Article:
Australia could lose up to 780 of its wineries as a result of restaurants and wine tourism shutdowns, according to ABC News, Australia’s national broadcaster.
The ABC report quoted Tony Battaglene, chief executive of Australia Grape and Wine, as saying, “We’ve got 2,600 wineries at the moment and 30 per cent of that we could lose. “That’s anything up to 700 or 800 businesses.” He added that he was, “very worried”.
While wine production has continued as normal, as wine is considered an essential agricultural industry, cellar doors and other wine tourism activities were shut down in South Australia on 30 March, after a cluster of coronavirus cases were detected in the Barossa Valley.
However, the restrictions were relaxed this week, to allow wineries to sell wines to take away. It’s not, however, only South Australian wineries suffering, as tourism has collapsed across the country.
The Australian wine industry is already reeling from the impact of the recent bushfires, which damaged the overall tourist industry. While most of Australia’s 60 wine regions were left untouched by the fires – less than 1% was burned – the ABC also reported this week that grape yields could be down by as much as 80% in some of South Australia’s top regions, which were variously affected by bushfires and extreme weather.
There are private initiatives going on to help out wineries, such as the Cellardoor Challenge, created by Junovate, which specialises in digital technology for the wine industry. The idea of the Challenge is to encourage wine lovers to digitally share the wines they’re drinking with friend; to participate, wine lovers post a video or photograph to social media, via the Cellardoor Challenge Facebook or Instagram page, and then challenge their friends to do the same.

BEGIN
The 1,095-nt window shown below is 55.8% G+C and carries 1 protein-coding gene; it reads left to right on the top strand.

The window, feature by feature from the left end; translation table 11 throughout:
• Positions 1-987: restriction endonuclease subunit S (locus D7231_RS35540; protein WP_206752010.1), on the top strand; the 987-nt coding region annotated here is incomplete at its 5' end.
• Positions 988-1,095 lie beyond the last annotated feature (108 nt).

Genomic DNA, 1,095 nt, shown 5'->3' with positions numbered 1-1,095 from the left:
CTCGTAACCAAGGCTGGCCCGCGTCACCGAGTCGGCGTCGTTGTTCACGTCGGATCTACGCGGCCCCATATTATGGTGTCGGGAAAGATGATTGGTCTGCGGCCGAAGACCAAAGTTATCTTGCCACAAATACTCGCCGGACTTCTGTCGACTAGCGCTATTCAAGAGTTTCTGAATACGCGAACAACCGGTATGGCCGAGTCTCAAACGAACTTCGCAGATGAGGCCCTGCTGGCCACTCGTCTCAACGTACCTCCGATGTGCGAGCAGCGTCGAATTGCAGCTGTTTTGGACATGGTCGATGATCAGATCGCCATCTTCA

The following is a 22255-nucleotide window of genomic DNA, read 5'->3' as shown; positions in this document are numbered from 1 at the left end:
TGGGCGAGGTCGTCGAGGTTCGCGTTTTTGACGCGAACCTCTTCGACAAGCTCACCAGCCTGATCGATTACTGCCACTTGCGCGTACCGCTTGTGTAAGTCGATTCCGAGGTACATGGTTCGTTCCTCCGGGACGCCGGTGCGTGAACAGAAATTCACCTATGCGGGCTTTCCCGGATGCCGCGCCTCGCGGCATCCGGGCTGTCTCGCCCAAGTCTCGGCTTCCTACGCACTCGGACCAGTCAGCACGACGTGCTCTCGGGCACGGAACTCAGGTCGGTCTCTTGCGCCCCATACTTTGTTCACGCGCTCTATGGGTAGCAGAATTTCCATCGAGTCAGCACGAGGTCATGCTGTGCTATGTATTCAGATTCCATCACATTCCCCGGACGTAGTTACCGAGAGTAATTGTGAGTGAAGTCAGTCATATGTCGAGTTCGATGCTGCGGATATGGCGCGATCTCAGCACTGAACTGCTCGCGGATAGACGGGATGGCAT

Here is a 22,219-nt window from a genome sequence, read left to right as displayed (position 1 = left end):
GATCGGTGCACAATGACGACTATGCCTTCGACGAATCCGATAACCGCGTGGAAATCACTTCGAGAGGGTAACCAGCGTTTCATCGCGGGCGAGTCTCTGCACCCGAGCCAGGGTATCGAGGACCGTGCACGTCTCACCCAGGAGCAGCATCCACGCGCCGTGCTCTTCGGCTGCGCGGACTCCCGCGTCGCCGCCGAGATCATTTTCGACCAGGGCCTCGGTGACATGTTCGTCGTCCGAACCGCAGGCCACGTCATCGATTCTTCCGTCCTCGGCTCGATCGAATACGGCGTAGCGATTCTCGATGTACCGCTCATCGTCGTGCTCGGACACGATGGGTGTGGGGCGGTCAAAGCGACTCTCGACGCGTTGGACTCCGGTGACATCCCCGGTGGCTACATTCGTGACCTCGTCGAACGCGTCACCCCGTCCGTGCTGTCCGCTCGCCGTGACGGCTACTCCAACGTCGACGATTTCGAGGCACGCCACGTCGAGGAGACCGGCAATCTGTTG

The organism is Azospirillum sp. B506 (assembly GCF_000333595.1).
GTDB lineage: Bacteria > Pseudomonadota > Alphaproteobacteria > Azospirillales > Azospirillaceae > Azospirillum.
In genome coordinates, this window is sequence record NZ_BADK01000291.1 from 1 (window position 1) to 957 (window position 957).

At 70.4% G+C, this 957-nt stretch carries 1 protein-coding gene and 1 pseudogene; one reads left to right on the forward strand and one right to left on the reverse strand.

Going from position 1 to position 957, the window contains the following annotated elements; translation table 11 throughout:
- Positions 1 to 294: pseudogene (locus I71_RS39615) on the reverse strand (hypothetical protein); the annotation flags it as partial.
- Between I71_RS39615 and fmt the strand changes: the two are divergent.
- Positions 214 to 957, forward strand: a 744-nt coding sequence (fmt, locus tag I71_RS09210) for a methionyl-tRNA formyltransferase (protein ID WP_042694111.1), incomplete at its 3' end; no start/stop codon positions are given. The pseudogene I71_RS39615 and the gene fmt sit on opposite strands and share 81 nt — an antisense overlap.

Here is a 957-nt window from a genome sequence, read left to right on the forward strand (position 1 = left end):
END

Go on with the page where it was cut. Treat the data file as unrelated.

The goal is to feature more than 500 Australian wineries and 1,000 ways within 180 days.
“It’s been heart-warming to watch the Cellardoor Challenge take off online,” said Emily Hay, marketing and communications officer of the Barossa Grape & Wine Association in a statement. “The wine community is truly embracing this opportunity to show their support to the people behind the wines.”
In theory, wineries can also apply for stimulus packages offered by the Australian government but Battaglene told the ABC that such initiatives won’t work for smaller winemakers. Worse, the effects will be felt throughout the production chain, if grape growers don’t receive payments.
One possibility is that small wineries could turn to selling directly, though Battaglene said the field is already crowded.
“I think there are going to be some dramatic changes that come out of this crisis,” he added.